If you asked me which social network I used the least (well, second to least, since I barely use Google+), the answer would be LinkedIn. Part of this is because I’ve always felt LinkedIn was more like a resume and Rolodex on steroids, and I questioned it’s real world use. I haven’t changed my mind about that, but as I’ve gotten more into social media I’ve tried to make myself give LinkedIn a second look. After all, it does have more than 300 million members, about 100 million of whom are in the United States, and has tallied an impressive 5.7 billion searches on its website.
So, that being said, here’s my question: Can LinkedIn be used by elected officials? Yes, I think so.
I was involved sales in my previous career, in addition to social media, and I never really used LinkedIn for these purposes; it just always seemed to overt. I preferred the value-added approach that Facebook, Twitter and blogging provided. That being said, I did get a great deal out of the various professional development groups that I belonged to, including groups that were oriented around sales, social media or Chamber of Commerce employees. There are many similar groups out there for elected officials that focus on topics you may be interested in, like economic development or education. Joining those groups can give you insight into trends in these areas, as well as access to a network of experts that you can use to ask questions about policy and politics.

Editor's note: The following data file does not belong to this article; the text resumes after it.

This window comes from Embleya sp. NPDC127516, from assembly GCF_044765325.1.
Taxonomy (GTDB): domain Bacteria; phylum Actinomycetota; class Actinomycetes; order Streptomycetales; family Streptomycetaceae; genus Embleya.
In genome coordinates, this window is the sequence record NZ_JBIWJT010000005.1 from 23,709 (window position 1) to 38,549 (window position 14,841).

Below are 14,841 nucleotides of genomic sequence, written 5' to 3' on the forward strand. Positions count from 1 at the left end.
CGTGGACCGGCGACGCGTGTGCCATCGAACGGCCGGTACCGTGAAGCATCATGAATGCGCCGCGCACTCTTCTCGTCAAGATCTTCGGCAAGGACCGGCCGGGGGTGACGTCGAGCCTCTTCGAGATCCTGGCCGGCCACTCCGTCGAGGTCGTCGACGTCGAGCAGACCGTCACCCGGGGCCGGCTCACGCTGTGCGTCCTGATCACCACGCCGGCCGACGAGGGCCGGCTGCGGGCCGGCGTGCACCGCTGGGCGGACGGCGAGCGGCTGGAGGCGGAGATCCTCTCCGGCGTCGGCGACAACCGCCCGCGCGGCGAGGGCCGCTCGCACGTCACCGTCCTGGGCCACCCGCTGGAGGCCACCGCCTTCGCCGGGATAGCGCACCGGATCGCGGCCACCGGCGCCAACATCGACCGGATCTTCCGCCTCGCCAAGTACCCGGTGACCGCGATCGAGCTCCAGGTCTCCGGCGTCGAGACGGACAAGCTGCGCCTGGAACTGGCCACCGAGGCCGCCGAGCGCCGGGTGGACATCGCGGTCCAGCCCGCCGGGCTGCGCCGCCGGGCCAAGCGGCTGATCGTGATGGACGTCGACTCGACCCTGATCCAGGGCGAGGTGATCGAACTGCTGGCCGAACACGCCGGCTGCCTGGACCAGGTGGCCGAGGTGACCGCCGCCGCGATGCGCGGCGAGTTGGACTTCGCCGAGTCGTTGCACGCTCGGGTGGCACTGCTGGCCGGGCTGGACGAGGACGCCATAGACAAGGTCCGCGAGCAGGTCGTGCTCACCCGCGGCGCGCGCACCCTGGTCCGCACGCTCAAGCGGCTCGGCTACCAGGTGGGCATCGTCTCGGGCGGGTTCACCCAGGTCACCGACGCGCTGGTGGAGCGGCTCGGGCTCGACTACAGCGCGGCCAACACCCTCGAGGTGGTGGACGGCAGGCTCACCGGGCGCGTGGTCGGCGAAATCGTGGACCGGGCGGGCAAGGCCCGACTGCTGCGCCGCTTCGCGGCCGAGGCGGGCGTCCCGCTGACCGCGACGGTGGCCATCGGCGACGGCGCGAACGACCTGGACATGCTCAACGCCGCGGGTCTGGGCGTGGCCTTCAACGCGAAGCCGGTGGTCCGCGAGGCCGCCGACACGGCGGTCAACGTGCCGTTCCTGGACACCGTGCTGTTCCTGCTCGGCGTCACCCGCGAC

Following local businesses and connecting with executives can give you a great chance to increase your local outreach. Those connections are possible on different mediums, but there are still plenty of people out there who only use social media for work – and those people are going to be on LinkedIn. To that end, using LinkedIn gives you a chance to connect with people that you wouldn’t have access to otherwise.
During my time working for the Greater Lehigh Valley Chamber of Commerce, I found that there were dozens of local business groups that were dedicated towards networking and event promotion. The value of many of these groups is questionable at best (all they did was spam each other), but many of these groups were helpful in keeping track of the pulse of the local business community. To that end, joining these groups is a great way of monitoring what’s happening in your business sector.
…but, it’s a question of resources
You only have so much time in a day, and as I’ve argued before, it is possible for an elected official to use social media too much. To that end, you can get more of a bang for your buck on other networks like Facebook, Twitter and Instagram. So, my recommendation is this: use LinkedIn sparingly, if at all.
Agree or disagree? Give us your thoughts in the comments!